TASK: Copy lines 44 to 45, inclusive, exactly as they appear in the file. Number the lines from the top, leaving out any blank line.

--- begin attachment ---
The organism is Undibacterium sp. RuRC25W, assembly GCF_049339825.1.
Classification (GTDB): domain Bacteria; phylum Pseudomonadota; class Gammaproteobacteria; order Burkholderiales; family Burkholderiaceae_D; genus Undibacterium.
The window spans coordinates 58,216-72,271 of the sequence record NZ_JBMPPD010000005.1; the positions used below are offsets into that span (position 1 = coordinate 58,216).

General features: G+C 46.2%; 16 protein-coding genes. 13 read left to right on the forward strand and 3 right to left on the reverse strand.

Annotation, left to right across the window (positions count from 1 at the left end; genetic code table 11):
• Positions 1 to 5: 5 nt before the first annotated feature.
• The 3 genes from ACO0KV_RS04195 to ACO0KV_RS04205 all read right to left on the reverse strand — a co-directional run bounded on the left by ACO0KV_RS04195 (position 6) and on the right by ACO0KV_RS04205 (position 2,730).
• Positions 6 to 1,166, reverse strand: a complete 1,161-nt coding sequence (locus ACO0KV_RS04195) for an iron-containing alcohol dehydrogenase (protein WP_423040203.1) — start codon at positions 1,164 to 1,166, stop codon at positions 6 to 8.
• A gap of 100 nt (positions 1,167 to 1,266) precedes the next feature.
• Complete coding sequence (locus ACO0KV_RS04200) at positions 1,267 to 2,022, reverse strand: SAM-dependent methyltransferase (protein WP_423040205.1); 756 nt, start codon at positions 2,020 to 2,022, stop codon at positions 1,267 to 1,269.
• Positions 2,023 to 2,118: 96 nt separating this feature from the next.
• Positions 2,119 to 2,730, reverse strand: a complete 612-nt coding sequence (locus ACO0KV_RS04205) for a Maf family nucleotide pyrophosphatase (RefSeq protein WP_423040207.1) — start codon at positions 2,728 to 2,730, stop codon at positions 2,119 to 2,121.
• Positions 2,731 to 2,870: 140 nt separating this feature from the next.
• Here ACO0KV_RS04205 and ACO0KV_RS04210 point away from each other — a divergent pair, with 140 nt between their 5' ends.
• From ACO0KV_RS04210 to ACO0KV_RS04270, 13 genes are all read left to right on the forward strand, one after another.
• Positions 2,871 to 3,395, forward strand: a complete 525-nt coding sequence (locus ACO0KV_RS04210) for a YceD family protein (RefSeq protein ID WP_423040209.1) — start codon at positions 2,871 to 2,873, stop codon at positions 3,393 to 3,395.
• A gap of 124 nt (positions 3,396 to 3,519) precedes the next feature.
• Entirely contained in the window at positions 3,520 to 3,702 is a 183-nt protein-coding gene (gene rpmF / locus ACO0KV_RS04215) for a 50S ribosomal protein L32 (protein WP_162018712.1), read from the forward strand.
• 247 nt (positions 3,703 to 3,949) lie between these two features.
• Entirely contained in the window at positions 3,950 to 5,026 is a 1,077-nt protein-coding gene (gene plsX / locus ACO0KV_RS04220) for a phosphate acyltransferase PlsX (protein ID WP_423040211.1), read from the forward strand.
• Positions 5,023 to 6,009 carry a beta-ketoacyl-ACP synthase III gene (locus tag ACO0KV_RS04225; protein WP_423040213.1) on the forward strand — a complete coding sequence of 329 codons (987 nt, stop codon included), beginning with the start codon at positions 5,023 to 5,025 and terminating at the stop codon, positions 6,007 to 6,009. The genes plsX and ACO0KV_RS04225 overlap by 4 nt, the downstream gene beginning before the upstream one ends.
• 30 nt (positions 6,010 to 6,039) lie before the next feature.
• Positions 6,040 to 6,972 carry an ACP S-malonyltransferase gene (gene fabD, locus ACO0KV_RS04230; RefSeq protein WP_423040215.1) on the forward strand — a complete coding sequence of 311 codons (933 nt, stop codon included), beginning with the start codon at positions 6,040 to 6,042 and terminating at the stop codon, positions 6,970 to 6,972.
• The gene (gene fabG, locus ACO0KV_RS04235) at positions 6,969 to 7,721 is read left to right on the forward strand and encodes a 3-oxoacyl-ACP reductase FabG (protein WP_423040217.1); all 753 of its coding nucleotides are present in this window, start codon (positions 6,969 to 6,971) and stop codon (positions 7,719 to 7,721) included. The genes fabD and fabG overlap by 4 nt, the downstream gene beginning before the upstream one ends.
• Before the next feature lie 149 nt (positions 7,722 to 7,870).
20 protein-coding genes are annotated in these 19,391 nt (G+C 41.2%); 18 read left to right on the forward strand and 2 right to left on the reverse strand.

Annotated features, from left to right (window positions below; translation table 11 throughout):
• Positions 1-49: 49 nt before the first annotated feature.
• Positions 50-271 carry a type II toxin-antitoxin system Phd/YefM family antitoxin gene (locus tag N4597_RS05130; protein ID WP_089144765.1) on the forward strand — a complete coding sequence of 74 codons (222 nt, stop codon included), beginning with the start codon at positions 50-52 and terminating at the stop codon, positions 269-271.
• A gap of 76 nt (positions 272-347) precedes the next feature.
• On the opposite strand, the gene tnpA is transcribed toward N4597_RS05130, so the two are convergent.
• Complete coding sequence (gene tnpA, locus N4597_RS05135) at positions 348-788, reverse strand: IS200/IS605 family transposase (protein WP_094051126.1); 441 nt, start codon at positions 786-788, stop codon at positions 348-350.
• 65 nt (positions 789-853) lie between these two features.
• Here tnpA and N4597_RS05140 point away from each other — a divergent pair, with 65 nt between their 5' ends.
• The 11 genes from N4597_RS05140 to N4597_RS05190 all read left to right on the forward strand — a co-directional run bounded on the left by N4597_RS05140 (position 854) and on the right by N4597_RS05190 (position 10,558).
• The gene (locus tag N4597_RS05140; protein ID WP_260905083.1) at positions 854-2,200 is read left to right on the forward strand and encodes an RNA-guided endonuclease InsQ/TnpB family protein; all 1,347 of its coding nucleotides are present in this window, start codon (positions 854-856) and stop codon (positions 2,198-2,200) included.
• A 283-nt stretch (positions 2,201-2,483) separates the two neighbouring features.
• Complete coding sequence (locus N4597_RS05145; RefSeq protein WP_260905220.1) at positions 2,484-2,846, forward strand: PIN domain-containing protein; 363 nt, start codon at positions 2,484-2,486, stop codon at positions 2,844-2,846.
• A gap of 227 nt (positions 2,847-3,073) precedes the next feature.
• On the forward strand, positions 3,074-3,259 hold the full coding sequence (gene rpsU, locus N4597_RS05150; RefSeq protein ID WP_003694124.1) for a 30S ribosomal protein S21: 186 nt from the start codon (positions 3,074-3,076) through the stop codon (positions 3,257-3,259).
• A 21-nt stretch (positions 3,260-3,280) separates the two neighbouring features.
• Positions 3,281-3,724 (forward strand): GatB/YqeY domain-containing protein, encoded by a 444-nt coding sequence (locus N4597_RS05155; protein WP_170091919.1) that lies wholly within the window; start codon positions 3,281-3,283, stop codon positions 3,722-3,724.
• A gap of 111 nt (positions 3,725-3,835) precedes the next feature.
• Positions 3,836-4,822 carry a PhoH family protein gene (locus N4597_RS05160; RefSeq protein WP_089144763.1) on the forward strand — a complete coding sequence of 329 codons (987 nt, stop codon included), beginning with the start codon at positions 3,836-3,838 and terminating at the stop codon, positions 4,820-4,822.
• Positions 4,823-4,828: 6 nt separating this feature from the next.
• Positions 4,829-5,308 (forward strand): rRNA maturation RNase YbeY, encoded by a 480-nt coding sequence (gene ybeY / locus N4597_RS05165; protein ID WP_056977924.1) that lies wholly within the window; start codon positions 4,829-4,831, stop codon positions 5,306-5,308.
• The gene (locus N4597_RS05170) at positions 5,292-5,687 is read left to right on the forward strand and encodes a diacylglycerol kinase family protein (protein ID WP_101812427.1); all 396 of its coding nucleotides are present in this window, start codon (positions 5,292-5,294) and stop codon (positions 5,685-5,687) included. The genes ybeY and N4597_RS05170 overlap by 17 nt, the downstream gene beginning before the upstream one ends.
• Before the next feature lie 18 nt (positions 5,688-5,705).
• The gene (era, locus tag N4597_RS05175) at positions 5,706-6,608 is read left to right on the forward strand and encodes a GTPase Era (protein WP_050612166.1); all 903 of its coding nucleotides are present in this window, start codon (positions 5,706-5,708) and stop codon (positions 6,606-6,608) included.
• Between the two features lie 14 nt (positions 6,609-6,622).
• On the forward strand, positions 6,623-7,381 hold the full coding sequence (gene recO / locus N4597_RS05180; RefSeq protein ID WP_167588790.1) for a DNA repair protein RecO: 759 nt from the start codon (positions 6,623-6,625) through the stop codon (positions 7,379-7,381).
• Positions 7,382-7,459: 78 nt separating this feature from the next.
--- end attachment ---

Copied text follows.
• Positions 3,836-4,822 carry a PhoH family protein gene (locus N4597_RS05160; RefSeq protein WP_089144763.1) on the forward strand — a complete coding sequence of 329 codons (987 nt, stop codon included), beginning with the start codon at positions 3,836-3,838 and terminating at the stop codon, positions 4,820-4,822.
• Positions 4,823-4,828: 6 nt separating this feature from the next.